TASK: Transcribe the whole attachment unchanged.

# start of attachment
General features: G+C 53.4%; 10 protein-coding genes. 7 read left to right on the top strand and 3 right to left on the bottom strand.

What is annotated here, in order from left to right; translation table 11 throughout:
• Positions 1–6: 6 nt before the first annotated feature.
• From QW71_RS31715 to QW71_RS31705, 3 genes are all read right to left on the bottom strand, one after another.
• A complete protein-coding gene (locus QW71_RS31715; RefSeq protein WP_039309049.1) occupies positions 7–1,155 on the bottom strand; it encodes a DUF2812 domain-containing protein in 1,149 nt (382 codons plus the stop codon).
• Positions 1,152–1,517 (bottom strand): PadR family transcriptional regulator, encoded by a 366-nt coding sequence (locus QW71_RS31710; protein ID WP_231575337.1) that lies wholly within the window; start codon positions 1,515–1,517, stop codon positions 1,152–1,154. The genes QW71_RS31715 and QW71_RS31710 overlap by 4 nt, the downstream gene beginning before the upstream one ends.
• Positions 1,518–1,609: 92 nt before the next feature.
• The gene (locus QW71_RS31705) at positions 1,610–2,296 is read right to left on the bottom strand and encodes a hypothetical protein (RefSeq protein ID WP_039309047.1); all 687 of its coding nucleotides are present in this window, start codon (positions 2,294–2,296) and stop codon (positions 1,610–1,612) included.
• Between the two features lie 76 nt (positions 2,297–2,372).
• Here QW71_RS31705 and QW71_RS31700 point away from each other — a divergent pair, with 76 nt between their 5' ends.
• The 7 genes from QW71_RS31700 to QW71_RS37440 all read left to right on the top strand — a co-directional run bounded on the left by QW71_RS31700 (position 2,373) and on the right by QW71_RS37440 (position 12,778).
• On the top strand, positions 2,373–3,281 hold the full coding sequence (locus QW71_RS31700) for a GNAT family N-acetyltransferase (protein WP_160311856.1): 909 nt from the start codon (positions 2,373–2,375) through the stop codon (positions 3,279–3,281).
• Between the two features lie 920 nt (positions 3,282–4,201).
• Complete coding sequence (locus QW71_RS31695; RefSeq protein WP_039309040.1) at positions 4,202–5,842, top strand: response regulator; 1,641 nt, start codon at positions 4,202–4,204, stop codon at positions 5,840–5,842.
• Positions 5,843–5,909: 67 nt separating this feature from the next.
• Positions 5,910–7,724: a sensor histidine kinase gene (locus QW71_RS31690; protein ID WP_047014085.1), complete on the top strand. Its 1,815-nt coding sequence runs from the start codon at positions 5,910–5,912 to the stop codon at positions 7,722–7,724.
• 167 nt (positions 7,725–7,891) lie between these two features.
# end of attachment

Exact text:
General features: G+C 53.4%; 10 protein-coding genes. 7 read left to right on the top strand and 3 right to left on the bottom strand.

What is annotated here, in order from left to right; translation table 11 throughout:
• Positions 1–6: 6 nt before the first annotated feature.
• From QW71_RS31715 to QW71_RS31705, 3 genes are all read right to left on the bottom strand, one after another.
• A complete protein-coding gene (locus QW71_RS31715; RefSeq protein WP_039309049.1) occupies positions 7–1,155 on the bottom strand; it encodes a DUF2812 domain-containing protein in 1,149 nt (382 codons plus the stop codon).
• Positions 1,152–1,517 (bottom strand): PadR family transcriptional regulator, encoded by a 366-nt coding sequence (locus QW71_RS31710; protein ID WP_231575337.1) that lies wholly within the window; start codon positions 1,515–1,517, stop codon positions 1,152–1,154. The genes QW71_RS31715 and QW71_RS31710 overlap by 4 nt, the downstream gene beginning before the upstream one ends.
• Positions 1,518–1,609: 92 nt before the next feature.
• The gene (locus QW71_RS31705) at positions 1,610–2,296 is read right to left on the bottom strand and encodes a hypothetical protein (RefSeq protein ID WP_039309047.1); all 687 of its coding nucleotides are present in this window, start codon (positions 2,294–2,296) and stop codon (positions 1,610–1,612) included.
• Between the two features lie 76 nt (positions 2,297–2,372).
• Here QW71_RS31705 and QW71_RS31700 point away from each other — a divergent pair, with 76 nt between their 5' ends.
• The 7 genes from QW71_RS31700 to QW71_RS37440 all read left to right on the top strand — a co-directional run bounded on the left by QW71_RS31700 (position 2,373) and on the right by QW71_RS37440 (position 12,778).
• On the top strand, positions 2,373–3,281 hold the full coding sequence (locus QW71_RS31700) for a GNAT family N-acetyltransferase (protein WP_160311856.1): 909 nt from the start codon (positions 2,373–2,375) through the stop codon (positions 3,279–3,281).
• Between the two features lie 920 nt (positions 3,282–4,201).
• Complete coding sequence (locus QW71_RS31695; RefSeq protein WP_039309040.1) at positions 4,202–5,842, top strand: response regulator; 1,641 nt, start codon at positions 4,202–4,204, stop codon at positions 5,840–5,842.
• Positions 5,843–5,909: 67 nt separating this feature from the next.
• Positions 5,910–7,724: a sensor histidine kinase gene (locus QW71_RS31690; protein ID WP_047014085.1), complete on the top strand. Its 1,815-nt coding sequence runs from the start codon at positions 5,910–5,912 to the stop codon at positions 7,722–7,724.
• 167 nt (positions 7,725–7,891) lie between these two features.